citric acid dripping off of a lemon slice

5 Uses of Citric Acid

What is Citric Acid?

Citric is a weak organic acid with the chemical formula C6H807. Citric acid is a naturally occurring acid found in citrus fruits, tomatoes, and many other fruits and vegetables, and one of the large numbers of metabolites produced by Aspergillus species. In its natural form, it looks very similar to table salt (small, clear crystals), and although it is odorless, it has an acidic taste.

The History of Citric Acid

Citric acid was first isolated by Carl Wilhelm Scheele from lemon juice in 1784. During that time in history, chemists were avidly seeking the elements and chemistries that make up everything, along with their functions, by isolating different chemicals. (A large amount of citric acid (about 47g per liter) is contained in lemon juice and can be isolated by precipitation of calcium citrate using hydrated lime (calcium hydroxide) then acidified with diluted sulfuric acid).

In 1893, Carl Friedrich Wilhelm Wehmer discovered that penicillium mold could produce citric acid from sugar. This became the industrial method of citric acid production until 1917.

In 1917, food chemist James Currie discovered that any strain of the filamentous mold Aspergillus niger would produce high concentrations of citric acid when grown in sugar medium. The fungus Aspergillus niger is a type of mold which can sometimes be attributed to the cause of some cases of pneumonia as well as the causative agent of “black mold” on the outer surface of certain foods such as apricots, onions, grapes, etc. when the food is spoiled.

With WWI (1914-1918) came a shortage of citrus (Italian citrus exports), which made the fermentation method much more industrially important. Two years after Currie’s discovery, industrial-level production using Aspergillus niger started, the biochemical fermentation industry began to flourish, and industrial biotechnology was born. A century later, citric acid production using Aspergillus niger is a multi-billion-dollar industry, with this mold additionally producing a diverse range of proteins, enzymes, and secondary metabolites.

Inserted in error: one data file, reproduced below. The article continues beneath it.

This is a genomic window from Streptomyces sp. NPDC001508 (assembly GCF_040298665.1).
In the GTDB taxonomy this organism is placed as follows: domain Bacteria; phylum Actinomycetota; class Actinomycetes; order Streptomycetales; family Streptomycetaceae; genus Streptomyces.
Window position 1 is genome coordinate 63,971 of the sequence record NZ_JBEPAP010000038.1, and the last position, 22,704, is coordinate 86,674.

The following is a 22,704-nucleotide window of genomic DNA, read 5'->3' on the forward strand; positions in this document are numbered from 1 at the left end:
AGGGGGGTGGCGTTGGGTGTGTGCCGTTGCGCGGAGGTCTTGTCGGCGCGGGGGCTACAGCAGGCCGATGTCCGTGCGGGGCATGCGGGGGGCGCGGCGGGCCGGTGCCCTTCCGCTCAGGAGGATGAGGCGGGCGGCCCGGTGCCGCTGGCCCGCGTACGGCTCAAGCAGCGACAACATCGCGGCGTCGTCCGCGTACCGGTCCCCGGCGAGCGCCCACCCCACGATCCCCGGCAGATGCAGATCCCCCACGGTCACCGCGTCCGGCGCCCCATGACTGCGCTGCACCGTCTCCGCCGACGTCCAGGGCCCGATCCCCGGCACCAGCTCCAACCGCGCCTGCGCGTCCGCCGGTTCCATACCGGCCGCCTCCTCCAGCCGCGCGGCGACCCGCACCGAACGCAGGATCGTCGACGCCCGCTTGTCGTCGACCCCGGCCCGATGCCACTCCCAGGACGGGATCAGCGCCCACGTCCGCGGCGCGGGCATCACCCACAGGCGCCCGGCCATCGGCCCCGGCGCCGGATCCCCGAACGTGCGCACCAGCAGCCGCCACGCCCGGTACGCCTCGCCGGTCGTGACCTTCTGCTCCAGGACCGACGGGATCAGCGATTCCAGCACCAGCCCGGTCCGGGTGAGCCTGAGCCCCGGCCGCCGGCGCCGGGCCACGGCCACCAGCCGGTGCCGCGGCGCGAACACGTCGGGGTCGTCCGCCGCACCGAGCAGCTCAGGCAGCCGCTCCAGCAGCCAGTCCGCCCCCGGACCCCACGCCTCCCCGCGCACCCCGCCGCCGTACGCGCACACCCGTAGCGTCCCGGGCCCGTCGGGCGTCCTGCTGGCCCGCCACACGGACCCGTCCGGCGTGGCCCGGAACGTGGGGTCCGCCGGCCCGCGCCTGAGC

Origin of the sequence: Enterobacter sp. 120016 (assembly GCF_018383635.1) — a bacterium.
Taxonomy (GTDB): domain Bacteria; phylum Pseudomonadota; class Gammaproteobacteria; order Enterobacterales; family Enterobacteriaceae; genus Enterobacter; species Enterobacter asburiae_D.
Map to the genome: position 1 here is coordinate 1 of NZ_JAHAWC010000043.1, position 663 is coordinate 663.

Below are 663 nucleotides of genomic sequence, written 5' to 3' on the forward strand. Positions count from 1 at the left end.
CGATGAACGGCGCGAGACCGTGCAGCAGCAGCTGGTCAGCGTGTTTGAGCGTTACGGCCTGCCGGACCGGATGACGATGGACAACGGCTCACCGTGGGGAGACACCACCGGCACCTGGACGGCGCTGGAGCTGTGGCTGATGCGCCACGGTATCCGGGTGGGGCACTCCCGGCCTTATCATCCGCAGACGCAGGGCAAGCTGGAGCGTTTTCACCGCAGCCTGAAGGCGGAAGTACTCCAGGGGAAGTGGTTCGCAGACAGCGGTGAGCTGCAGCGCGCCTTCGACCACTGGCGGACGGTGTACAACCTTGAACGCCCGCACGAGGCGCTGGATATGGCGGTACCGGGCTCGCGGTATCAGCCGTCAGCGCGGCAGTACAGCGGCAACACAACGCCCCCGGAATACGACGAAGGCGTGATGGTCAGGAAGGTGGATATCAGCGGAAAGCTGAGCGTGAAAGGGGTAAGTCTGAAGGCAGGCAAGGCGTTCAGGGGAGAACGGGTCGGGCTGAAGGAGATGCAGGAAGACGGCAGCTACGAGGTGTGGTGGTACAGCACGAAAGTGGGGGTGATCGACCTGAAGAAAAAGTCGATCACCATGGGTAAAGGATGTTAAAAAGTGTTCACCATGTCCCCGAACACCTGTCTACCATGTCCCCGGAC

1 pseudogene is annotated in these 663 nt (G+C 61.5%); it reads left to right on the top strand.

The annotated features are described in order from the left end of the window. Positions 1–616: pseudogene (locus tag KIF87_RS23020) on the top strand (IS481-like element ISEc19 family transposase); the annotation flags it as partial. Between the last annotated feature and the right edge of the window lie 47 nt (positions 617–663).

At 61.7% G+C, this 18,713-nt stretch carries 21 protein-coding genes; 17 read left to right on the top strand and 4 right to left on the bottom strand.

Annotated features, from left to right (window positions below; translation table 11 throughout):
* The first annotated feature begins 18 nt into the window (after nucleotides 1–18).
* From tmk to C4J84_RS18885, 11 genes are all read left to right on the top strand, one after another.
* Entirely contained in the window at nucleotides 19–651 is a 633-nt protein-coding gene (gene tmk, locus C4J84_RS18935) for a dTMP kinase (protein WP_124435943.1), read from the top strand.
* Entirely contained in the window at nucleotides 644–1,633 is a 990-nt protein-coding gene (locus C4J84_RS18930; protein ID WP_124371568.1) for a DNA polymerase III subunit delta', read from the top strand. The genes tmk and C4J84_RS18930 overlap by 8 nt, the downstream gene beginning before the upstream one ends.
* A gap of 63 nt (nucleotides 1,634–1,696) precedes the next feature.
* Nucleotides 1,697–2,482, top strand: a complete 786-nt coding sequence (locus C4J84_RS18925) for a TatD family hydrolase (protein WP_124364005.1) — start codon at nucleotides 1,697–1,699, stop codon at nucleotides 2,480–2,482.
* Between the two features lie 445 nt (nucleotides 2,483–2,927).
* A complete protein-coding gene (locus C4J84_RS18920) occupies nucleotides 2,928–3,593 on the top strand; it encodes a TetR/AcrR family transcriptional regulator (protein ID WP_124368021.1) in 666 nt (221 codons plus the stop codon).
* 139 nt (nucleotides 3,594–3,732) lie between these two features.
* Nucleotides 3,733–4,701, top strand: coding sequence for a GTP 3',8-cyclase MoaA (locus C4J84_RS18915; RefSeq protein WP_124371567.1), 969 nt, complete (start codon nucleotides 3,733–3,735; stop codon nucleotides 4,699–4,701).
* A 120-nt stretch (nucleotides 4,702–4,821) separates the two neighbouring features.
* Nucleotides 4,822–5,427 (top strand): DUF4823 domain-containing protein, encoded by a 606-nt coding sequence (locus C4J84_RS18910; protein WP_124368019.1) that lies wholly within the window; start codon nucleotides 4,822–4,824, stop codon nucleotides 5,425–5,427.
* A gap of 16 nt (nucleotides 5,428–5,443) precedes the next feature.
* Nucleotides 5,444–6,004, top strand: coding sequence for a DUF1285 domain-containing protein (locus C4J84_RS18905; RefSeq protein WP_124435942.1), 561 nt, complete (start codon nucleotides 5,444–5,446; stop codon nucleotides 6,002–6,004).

5 Uses of Citric Acid

1. Citric Acid is an Efficient Chelator

Citric acid is a triprotic acid (it can donate 3 hydrogen atoms per molecule in a reaction) making it a great chelator (chelation is a type of bonding of ions and molecules to metal ions). It binds metals by making them soluble which is very useful to remove and prevent calcium buildup when using hard water. EDTA is the most common chelator but citric acid is a natural and renewable resource.

2. Citric Acid as a Cleaning Agent

By breaking down trace amounts of metal found in hard water, citric acid is an ingredient in various household cleaners to assist in cleaning hard water stains. This is a natural alternative to harsh, industrial chemical cleansers.

3. Citric Acid as a Water Softener

Because citric acid is an organic acid, an effective chelator, and has buffering qualities, it is used as a water softener in detergents. Citric acid makes a strong water softener due to its chemical properties as a weak organic acid. Citric acid is preferable to polyphosphates that are commonly used as an industrial water conditioner. But high levels of phosphorous can cause algae blooms which can be harmful to human and aquatic life.

4. Citric Acid in Cosmetics

Citric acid is utilized in many ways in the cosmetics industry. It has a buffering capacity which is used to adjust the pH of skincare products. It has anti-aging properties because it is a natural antioxidant. Citric acid is an Alpha-hydroxy acid, meaning it acts as a gentle and natural exfoliant that can help treat acne, reduce dark spots, improve skin texture, and smooth fine lines and wrinkles.

5. Industrial Uses of Citric Acid

Citric acid is used in such industries as detergent manufacturing, electroplating, leather tanning, as a preservative for stored blood, and as a buffer and antioxidant in the pharmaceutical industry. In addition, several citric acid fungal-derived acids have significant commercial value and have found wide-ranging applications in the food, feed, pharmaceutical, and polymer industries.

Get a Quote for Citric Acid

Noah Chemicals will work with you to meet your citric acid needs in multiple industries. For more information about how Noah Chemicals can assist you with the highest quality citric acid, please request a quote or call (888) 291-1186.

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